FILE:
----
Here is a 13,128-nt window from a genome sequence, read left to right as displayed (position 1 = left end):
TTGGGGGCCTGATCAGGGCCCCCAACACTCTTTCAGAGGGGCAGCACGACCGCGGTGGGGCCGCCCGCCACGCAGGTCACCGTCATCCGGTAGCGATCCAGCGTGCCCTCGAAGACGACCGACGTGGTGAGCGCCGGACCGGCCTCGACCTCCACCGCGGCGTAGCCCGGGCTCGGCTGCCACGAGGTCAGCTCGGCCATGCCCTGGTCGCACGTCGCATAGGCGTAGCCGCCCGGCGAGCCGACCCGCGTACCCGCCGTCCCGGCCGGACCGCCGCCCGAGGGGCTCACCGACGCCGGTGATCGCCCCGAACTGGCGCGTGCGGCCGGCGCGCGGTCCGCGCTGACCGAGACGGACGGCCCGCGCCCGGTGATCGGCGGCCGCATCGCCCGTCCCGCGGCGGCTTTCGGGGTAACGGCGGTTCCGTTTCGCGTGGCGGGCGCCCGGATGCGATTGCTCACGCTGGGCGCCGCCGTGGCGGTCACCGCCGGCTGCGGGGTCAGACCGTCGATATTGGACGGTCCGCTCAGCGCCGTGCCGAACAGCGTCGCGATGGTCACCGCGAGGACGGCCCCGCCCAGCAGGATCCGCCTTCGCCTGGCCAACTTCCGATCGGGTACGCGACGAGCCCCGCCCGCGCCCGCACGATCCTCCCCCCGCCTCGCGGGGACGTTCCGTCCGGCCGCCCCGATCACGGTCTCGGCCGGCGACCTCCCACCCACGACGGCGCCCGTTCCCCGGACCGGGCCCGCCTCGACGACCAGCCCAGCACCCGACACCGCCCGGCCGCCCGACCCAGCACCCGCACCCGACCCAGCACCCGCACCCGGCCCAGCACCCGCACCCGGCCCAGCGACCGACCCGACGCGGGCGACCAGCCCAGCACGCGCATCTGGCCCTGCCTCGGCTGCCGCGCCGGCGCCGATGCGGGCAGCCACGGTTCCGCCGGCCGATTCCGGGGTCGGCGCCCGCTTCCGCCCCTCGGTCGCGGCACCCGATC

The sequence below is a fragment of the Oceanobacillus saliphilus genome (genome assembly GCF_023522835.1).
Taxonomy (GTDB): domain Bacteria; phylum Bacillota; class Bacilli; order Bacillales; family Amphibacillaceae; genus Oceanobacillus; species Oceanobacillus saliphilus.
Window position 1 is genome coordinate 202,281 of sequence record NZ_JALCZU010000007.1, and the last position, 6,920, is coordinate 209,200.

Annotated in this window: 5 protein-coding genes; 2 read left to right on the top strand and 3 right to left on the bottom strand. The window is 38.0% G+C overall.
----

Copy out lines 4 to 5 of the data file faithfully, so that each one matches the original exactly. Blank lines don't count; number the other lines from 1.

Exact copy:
Taxonomy (GTDB): domain Bacteria; phylum Bacillota; class Bacilli; order Bacillales; family Amphibacillaceae; genus Oceanobacillus; species Oceanobacillus saliphilus.
Window position 1 is genome coordinate 202,281 of sequence record NZ_JALCZU010000007.1, and the last position, 6,920, is coordinate 209,200.